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How to Make Money From Air Canada’s (TSX:AC) Stock Price Momentum

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All eyes are on Air Canada (TSX:AC) stock, as the new CEO takes up the challenge to fly the airline out of the pandemic crisis. The airline stock started the week with a 5% jump, as it streamlined its regional operations. AC stock price has surged 31% from $20 to $26.2. Will the stock hit the $30 mark in March?

Air Canada stock’s seesaw momentum 

In my previous articles, I’ve suggested trading AC stock in the $20-$28 price range. And I stand by it, even today, because the stock is rising purely on sentiments. In the case of sentiments, a hyped stock can grow without any fundamental value as long as it has a strong balance sheet. This goes for high-growth tech stocks, which are breaking their records while making losses.

But a sentiment rally for a capital-intensive stock like AC is limited, because its huge debt pulls down the hype and brings investors to reality. It is this debt that causes bankruptcy. And, as Warren Buffett has said in the past, investing in airlines is like funding their losses.

The sentiments around the COVID-19 vaccine got AC stock to $27.5 in December 2020. The hope of a bailout and recovery in air travel can get the share price to $30 in March. As these prices are built on hopes, they are not sustainable. Negative news around cash outflow can pull the stock down. Hence, this is the right time to sell AC stock rather than buy.

How to make money from Air Canada’s stock price momentum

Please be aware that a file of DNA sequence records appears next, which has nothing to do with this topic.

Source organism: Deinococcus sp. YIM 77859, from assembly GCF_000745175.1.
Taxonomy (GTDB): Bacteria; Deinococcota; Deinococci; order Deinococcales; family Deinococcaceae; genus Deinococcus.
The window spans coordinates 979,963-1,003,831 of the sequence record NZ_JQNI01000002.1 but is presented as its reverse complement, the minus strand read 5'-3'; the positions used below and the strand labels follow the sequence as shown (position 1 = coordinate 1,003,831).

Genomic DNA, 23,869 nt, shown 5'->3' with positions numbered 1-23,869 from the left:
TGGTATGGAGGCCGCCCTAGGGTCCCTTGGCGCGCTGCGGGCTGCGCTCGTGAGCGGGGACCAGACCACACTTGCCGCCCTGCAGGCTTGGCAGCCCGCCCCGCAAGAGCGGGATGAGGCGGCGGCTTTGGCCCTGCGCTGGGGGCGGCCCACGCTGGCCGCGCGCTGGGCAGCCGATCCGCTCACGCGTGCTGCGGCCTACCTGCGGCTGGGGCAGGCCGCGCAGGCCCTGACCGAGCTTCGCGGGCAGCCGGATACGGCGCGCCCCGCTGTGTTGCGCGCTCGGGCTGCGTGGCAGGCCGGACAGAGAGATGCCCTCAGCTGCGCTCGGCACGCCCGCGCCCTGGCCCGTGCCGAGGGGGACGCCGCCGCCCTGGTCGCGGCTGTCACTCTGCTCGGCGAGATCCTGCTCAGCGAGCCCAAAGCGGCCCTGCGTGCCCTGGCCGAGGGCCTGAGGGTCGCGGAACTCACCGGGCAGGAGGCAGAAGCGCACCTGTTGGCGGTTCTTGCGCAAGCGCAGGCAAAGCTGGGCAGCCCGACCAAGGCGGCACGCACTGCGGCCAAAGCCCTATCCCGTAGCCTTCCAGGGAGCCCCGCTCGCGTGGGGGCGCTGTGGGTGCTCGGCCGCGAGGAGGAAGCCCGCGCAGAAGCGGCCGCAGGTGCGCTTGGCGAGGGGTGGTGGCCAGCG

You can ride AC’s seesaw momentum and make some short-term gains. But make these trades using your Tax-Free Savings Account (TFSA), or the taxes on investment income will reduce your profits. The Canada Revenue Agency (CRA) exempts your TFSA investment income from taxes.

Technical indicators play an important role in short-term trades. You buy when others sell and sell when others buy. The stock price falls when maximum people are selling and rises when most people are buying. The Relative Strength Index (RSI) tells you where the trades gravitate. The AC stock has an RSI of 68. When this crosses 70, the stock is considered overbought. Opportunists wait for this moment and sell the stock.

If you’d invested $500 in AC at the $20 price point in January, sell the stock at $27. You will gain $174 in fewer than 40 days. But if you feel the stock can touch $30, sell the stock in two equal tranches. Put $250 worth of shares for sale at the $27 price and another $250 at the $30 price. If your hunch proves right, you will gain $210. But if the stock pulls back after reaching $27, you will at least earn $87 from the first tranche.

Can Air Canada stock sustain the $26 price? 

AC stock at the $26 price point is not sustainable. The current stock price momentum is riding on bailout talks. The airline has a net debt of $5 billion and a net loss of $4.65 billion. It is burning $15 million cash daily. It is only a matter of time till the government gives a bailout to protect AC from going bankrupt.

Once the bailout comes, if it comes, AC stock will make a new high of $30-$32, but then the fundamentals will set in. The International Air Transport Association expects the airline sector to burn US$75 billion-US$95 billion in cash in 2021. This up from its previous estimate of US$38.7 billion but lower than the industry’s loss of US$118 billion in 2020.

Final thoughts 

The year 2021 is crucial for AC. If it survives the year without going bankrupt, it is likely to return to recovery in 2022. If you want to gain from Air Canada, consider it for short-term gains. Also, note that there are better recovery stocks where your money can double.

Forget Air Canada. Here are better RECOVERY STOCKS that have significant upside in 2021.  

Should you invest $1,000 in Air Canada right now?

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This article represents the opinion of the writer, who may disagree with the “official” recommendation position of a Motley Fool premium service or advisor. We’re Motley! Questioning an investing thesis — even one of our own — helps us all think critically about investing and make decisions that help us become smarter, happier, and richer, so we sometimes publish articles that may not be in line with recommendations, rankings or other content.

Fool contributor Puja Tayal has no position in any of the stocks mentioned.

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